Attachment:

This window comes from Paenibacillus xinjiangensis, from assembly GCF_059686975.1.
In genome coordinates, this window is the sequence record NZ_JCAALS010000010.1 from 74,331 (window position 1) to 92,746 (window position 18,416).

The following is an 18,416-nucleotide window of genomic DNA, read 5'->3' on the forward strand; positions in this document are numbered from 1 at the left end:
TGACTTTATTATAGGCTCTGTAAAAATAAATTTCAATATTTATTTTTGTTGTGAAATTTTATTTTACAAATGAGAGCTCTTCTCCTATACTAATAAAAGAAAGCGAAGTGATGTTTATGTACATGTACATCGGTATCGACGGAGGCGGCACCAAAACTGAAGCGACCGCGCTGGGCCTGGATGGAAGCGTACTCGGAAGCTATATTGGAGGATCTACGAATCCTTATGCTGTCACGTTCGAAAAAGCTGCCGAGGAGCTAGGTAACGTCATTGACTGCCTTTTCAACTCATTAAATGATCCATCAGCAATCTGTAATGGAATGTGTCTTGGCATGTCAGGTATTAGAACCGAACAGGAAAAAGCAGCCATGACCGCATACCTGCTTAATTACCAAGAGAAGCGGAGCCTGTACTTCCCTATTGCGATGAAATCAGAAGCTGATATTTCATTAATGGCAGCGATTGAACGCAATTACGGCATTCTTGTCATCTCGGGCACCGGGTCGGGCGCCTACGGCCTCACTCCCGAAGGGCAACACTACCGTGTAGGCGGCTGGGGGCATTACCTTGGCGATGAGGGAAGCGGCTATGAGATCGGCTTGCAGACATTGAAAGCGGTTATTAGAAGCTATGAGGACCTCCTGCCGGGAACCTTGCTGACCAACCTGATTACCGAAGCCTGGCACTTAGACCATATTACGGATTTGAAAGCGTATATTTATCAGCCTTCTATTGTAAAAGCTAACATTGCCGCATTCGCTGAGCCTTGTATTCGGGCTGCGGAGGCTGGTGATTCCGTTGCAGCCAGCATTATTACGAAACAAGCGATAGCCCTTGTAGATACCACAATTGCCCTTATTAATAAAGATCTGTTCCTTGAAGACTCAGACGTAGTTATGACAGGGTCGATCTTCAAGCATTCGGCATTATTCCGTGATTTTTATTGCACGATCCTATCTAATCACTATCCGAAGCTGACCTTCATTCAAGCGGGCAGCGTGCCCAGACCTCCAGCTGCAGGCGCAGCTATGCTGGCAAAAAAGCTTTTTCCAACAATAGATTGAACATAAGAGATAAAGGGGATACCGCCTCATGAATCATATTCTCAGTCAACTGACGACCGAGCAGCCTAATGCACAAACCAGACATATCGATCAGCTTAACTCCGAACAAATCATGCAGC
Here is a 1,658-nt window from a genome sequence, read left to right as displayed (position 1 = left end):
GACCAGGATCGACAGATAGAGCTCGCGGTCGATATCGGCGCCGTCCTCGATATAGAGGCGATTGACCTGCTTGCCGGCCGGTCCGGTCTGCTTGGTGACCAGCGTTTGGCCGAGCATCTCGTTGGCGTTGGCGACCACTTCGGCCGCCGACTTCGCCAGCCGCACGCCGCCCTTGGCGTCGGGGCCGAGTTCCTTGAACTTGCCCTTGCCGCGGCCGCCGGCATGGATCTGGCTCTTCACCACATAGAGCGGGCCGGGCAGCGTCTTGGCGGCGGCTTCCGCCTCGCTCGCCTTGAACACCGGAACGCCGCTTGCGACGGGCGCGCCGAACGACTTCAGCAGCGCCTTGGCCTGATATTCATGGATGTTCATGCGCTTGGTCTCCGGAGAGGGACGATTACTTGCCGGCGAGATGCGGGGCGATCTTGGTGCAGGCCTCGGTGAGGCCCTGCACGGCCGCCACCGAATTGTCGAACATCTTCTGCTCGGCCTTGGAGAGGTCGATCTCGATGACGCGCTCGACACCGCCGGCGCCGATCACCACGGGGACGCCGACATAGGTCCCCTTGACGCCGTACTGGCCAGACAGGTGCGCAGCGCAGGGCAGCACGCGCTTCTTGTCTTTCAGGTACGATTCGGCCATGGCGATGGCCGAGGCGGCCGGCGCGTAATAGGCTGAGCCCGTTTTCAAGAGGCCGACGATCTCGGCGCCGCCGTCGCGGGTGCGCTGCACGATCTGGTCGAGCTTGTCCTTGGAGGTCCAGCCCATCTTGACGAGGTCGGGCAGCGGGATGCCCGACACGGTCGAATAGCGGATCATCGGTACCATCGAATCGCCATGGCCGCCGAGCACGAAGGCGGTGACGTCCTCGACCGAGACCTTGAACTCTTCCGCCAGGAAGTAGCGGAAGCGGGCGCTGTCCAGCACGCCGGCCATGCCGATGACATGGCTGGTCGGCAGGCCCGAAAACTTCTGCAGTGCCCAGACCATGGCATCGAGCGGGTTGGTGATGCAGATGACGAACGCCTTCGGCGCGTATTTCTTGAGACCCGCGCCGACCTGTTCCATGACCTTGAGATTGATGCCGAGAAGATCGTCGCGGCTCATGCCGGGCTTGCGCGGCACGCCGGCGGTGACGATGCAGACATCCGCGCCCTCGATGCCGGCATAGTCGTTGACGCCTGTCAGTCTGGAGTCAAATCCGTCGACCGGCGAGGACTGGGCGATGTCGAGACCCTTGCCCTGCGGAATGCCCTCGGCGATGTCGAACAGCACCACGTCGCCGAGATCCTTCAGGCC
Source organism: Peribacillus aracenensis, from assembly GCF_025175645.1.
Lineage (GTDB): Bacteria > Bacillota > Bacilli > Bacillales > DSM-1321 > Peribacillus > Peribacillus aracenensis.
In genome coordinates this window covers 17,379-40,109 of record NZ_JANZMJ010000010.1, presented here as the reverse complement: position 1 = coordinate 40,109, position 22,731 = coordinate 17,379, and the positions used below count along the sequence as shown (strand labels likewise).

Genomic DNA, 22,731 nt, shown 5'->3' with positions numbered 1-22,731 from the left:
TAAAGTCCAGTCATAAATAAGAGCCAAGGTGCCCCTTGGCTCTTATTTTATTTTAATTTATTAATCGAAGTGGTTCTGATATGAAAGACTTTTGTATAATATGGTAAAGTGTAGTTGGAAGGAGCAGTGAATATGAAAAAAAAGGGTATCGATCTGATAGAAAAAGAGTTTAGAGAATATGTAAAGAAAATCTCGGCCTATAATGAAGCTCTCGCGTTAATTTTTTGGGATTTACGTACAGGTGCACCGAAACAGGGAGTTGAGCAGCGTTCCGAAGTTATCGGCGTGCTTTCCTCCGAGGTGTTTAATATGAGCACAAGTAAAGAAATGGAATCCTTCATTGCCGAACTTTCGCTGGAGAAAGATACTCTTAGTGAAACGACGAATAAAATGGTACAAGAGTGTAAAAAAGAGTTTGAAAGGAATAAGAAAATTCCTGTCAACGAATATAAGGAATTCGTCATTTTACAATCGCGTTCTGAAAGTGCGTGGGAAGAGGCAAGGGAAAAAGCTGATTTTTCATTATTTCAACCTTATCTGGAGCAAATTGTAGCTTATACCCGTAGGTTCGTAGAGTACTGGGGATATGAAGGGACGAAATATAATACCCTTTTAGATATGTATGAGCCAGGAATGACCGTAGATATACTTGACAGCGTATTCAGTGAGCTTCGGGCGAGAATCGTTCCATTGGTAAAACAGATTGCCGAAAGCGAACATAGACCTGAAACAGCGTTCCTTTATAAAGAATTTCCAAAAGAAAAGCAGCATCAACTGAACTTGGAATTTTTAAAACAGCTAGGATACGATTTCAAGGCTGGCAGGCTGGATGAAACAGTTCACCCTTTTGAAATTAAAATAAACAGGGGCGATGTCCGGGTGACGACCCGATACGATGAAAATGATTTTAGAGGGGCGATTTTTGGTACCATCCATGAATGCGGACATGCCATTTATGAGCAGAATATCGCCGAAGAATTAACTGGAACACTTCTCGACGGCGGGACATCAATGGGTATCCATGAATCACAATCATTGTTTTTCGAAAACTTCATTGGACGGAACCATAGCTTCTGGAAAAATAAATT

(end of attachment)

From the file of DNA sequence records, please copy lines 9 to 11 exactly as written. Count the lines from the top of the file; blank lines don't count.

In genome coordinates this window covers 17,379-40,109 of record NZ_JANZMJ010000010.1, presented here as the reverse complement: position 1 = coordinate 40,109, position 22,731 = coordinate 17,379, and the positions used below count along the sequence as shown (strand labels likewise).

Genomic DNA, 22,731 nt, shown 5'->3' with positions numbered 1-22,731 from the left:
TAAAGTCCAGTCATAAATAAGAGCCAAGGTGCCCCTTGGCTCTTATTTTATTTTAATTTATTAATCGAAGTGGTTCTGATATGAAAGACTTTTGTATAATATGGTAAAGTGTAGTTGGAAGGAGCAGTGAATATGAAAAAAAAGGGTATCGATCTGATAGAAAAAGAGTTTAGAGAATATGTAAAGAAAATCTCGGCCTATAATGAAGCTCTCGCGTTAATTTTTTGGGATTTACGTACAGGTGCACCGAAACAGGGAGTTGAGCAGCGTTCCGAAGTTATCGGCGTGCTTTCCTCCGAGGTGTTTAATATGAGCACAAGTAAAGAAATGGAATCCTTCATTGCCGAACTTTCGCTGGAGAAAGATACTCTTAGTGAAACGACGAATAAAATGGTACAAGAGTGTAAAAAAGAGTTTGAAAGGAATAAGAAAATTCCTGTCAACGAATATAAGGAATTCGTCATTTTACAATCGCGTTCTGAAAGTGCGTGGGAAGAGGCAAGGGAAAAAGCTGATTTTTCATTATTTCAACCTTATCTGGAGCAAATTGTAGCTTATACCCGTAGGTTCGTAGAGTACTGGGGATATGAAGGGACGAAATATAATACCCTTTTAGATATGTATGAGCCAGGAATGACCGTAGATATACTTGACAGCGTATTCAGTGAGCTTCGGGCGAGAATCGTTCCATTGGTAAAACAGATTGCCGAAAGCGAACATAGACCTGAAACAGCGTTCCTTTATAAAGAATTTCCAAAAGAAAAGCAGCATCAACTGAACTTGGAATTTTTAAAACAGCTAGGATACGATTTCAAGGCTGGCAGGCTGGATGAAACAGTTCACCCTTTTGAAATTAAAATAAACAGGGGCGATGTCCGGGTGACGACCCGATACGATGAAAATGATTTTAGAGGGGCGATTTTTGGTACCATCCATGAATGCGGACATGCCATTTATGAGCAGAATATCGCCGAAGAATTAACTGGAACACTTCTCGACGGCGGGACATCAATGGGTATCCATGAATCACAATCATTGTTTTTCGAAAACTTCATTGGACGGAACCATAGCTTCTGGAAAAATAAATT